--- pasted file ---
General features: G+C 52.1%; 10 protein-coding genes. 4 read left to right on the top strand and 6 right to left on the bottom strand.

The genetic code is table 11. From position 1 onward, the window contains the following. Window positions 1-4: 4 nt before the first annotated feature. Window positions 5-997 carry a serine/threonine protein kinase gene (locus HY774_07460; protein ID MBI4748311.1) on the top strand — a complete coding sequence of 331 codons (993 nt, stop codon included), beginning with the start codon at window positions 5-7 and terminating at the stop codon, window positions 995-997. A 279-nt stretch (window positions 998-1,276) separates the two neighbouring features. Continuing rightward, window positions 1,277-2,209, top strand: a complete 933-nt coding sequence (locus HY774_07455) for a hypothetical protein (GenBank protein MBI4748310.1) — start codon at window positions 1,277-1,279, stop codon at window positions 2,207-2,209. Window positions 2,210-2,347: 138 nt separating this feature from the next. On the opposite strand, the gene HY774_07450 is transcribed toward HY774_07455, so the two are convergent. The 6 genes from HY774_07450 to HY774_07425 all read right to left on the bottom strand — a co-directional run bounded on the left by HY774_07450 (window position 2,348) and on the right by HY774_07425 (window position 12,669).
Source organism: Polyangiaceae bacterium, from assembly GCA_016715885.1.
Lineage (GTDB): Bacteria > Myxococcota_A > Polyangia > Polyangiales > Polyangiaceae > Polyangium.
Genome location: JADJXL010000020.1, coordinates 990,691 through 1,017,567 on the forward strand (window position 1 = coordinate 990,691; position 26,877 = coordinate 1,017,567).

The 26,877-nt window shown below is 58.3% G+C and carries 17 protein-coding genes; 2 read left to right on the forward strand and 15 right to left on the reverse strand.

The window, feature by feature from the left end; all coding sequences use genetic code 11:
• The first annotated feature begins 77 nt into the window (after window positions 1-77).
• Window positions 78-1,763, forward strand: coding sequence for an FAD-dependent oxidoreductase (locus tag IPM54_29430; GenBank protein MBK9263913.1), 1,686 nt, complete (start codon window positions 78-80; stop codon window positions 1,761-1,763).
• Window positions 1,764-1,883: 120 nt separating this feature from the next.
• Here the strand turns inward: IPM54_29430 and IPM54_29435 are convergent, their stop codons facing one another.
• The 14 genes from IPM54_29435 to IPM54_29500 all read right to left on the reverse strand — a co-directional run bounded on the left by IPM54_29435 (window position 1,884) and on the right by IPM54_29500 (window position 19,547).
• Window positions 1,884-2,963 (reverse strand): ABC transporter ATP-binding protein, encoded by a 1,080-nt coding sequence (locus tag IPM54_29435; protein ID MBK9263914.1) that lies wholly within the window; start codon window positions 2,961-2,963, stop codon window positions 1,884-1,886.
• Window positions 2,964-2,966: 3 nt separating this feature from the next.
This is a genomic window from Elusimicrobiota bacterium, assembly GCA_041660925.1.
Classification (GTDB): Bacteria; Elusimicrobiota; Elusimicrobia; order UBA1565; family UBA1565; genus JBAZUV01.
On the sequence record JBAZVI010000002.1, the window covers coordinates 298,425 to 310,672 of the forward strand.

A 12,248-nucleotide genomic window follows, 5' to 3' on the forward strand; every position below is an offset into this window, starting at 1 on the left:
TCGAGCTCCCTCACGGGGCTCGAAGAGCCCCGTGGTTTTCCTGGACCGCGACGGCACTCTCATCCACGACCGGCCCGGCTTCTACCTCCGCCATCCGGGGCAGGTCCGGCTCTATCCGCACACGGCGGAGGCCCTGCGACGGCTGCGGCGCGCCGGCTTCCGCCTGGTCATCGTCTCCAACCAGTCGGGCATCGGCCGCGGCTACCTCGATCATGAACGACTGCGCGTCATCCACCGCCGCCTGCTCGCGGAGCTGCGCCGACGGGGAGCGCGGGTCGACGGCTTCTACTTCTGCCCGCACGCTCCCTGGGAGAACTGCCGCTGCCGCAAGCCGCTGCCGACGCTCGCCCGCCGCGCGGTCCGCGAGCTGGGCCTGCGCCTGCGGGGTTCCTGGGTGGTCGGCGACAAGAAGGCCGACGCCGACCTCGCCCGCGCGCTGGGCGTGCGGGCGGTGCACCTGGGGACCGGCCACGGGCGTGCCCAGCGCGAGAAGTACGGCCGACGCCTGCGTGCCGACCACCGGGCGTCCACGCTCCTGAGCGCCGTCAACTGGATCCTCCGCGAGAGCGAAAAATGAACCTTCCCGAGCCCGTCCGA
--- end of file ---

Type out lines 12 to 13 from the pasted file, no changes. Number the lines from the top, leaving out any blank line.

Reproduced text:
• The 14 genes from IPM54_29435 to IPM54_29500 all read right to left on the reverse strand — a co-directional run bounded on the left by IPM54_29435 (window position 1,884) and on the right by IPM54_29500 (window position 19,547).
• Window positions 1,884-2,963 (reverse strand): ABC transporter ATP-binding protein, encoded by a 1,080-nt coding sequence (locus tag IPM54_29435; protein ID MBK9263914.1) that lies wholly within the window; start codon window positions 2,961-2,963, stop codon window positions 1,884-1,886.